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Five common Ajax security challenges and how to address them

Ajax programmers learned how to combat five common Ajax security challenges at ReMIX07 Boston. Additional security best practices emerged as well.

Ajax is not an application vulnerability per se. However, the programming model does make existing vulnerabilities more porous, and JavaScript-powered client-server interactions do enlarge the attack surface.

That said, Ajax application security can be addressed through a series of simple steps. Tony Lombardo, head of the Worldwide Evangelism Group at Infragistics, offered tips for addressing five common Ajax security challenges in a session at the recent ReMIX07 Boston. Additional security best practices emerged as well.

SQL Injections: In these attacks, hackers first research common SQL error messages to find vulnerable pages and then modify Select statements to, for example, use a simple TextBox to gain access to a database. Ajax complicates matters because it makes it possible to write SQL expressions on the client side.

Lombardo offered several tips for preventing SQL injections in Ajax applications:

  • Use CustomErrors pages in the WebConfig file to prevent attackers from identifying an application's particular vulnerability.
  • Use Stored procedures or parameterized SQL queries instead of dynamically created SQL queries.
  • Perform input validation on the server side, not through JavaScript.
  • Use the Least Privileges account for your database and do not allow access to system data. This builds on the notion that security should be implemented in single layers, Lombardo stated: "You don't want them to be able to thwart one and then get to the data."

Information Leakage: If the JavaScript APIs that power an Ajax application are not properly secured, hackers can use application workflow data exposed on the client side to piece together server-side services. The best way to protect against this, not surprisingly, is to keep security validation on the server side. The only validation that should occur on the client side is that which defines the user experience, Lombardo said.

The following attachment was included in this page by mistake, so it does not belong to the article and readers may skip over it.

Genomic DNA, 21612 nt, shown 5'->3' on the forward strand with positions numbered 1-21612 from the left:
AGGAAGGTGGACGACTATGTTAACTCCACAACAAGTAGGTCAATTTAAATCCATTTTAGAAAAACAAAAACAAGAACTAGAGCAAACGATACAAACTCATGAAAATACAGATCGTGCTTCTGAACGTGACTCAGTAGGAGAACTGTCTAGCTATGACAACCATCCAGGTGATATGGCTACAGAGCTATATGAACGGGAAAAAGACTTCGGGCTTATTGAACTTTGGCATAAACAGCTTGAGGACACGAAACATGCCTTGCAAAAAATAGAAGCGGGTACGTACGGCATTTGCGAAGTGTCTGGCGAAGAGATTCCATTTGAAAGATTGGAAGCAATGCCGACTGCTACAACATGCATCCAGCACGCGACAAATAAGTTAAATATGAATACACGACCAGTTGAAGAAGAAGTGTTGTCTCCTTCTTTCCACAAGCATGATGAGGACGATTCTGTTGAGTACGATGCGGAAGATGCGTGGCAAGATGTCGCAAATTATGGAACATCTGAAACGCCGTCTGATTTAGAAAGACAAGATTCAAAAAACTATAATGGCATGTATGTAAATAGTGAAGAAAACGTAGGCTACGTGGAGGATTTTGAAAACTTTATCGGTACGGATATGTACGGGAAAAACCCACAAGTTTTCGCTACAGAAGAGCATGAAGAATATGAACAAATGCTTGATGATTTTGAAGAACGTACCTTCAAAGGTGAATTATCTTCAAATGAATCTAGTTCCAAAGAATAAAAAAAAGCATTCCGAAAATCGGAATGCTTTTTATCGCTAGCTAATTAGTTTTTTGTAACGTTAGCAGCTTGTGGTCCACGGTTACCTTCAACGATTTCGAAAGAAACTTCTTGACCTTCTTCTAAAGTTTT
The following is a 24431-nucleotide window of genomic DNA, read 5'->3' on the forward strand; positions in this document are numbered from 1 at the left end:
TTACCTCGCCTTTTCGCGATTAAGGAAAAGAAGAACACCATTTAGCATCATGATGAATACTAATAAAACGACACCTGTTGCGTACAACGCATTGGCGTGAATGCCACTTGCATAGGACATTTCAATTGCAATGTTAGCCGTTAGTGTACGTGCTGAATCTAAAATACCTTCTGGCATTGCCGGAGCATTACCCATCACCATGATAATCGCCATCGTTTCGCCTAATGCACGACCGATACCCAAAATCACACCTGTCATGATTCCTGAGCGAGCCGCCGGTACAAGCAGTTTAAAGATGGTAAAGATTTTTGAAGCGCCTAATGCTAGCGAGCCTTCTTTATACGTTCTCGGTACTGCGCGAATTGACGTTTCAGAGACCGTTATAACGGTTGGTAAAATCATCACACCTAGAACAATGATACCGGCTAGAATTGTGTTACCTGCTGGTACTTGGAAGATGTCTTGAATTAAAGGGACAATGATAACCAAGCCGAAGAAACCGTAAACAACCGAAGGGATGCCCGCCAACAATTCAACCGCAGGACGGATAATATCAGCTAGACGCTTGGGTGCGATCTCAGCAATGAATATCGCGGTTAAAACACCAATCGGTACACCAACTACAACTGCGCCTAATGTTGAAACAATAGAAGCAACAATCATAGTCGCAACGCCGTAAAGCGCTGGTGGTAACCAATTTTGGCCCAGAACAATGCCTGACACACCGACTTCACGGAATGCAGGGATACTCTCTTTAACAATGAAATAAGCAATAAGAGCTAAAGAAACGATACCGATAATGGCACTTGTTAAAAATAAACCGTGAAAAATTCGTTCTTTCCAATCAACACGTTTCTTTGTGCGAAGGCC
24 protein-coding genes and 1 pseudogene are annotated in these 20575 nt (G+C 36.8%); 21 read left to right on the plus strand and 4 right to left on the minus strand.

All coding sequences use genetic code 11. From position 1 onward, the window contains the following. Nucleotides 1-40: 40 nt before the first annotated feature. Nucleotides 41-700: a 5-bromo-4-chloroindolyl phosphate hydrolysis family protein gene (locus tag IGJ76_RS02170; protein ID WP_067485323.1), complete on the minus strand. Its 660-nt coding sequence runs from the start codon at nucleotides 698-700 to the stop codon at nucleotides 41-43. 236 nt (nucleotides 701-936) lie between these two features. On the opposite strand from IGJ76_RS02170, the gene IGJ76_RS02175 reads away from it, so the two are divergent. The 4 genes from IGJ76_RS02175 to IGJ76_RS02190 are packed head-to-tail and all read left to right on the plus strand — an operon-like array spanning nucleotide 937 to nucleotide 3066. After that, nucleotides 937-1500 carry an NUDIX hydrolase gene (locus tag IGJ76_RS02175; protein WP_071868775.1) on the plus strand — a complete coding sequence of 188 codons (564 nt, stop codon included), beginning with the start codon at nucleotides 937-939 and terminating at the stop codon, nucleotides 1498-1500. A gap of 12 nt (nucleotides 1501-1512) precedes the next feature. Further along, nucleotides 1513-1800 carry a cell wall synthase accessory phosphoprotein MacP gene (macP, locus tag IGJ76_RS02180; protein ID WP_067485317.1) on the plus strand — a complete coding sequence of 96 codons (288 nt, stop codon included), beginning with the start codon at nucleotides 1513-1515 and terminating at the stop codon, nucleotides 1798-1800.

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Cross-Site Scripting: In these attacks, hackers foist malicious JavaScript onto unsuspecting users. This tends to happen on Web sites featuring a simple TextBox and a button click that encapsulates text. Instead of, say, posting a comment in a forum, hackers will use this TextBox to put in a script tag to transfer large sums of money from your bank account to theirs. Ajax, as you might expect, leaves more APIs open than does a traditional Web application.

To protect against cross-site scripting, Lombardo said, "I would urge you to do your own validation to make sure you're not allowing this type of input." To best accomplish this, he recommended the use of a white list, which specifically states only the characters that a user is allowed to type in the TextBox. Make sure this list does not include script tags or HTML code.

Cross-Site Request Forging: These attacks use malicious image tags in emails and leverage browser cookies. The image acts as a placeholder for what is really a query string to make that aforementioned money transfer. Once that page loads, the image request triggers an HTTP GET action, and cookies are passed along with it. "The variables coming in from the query string look exactly the same as a post. It's using that cookie that's stored on your computer, and your information, to make that query work," Lombardo said.

Protecting against cross-site request forging involves three best practices, he continued. The first is to use HTTP POST data as opposed to HTTP GET data; the latter can be used for retrieving data, but it should not be used for performing any sort of action using that data. The second is to use one-time, per-token requests. The third is to stand up to nagging end users and stop using persistent cookies for authentication -- especially if sensitive data sits behind a log-in screen.

JavaScript Hijacking: This variation of cross-site request forging, which thanks to ASP.NET and IIS authentication does not occur in Internet Explorer, sets script tags to a particular URL that, when HTTP GET is passed, will return a JSON-formatted string. From there, the hacker modifies the object prototype to peer into JSON values when they are created. In addition to using the HTTP POST protocol, Lombardo said the best way to protect against JavaScript hijacking is to encode JSON strings on the server side, not the client side.

Lombardo offered two tidbits of advice that were not covered in his discussions of the five common Ajax security vulnerabilities.

First, he recommended removing the WSDL from Web services, as this only gives hackers information about an application that they otherwise would not be able to determine.

Second, he said it is a good idea to place WebMethods and WebServices in separate classes.

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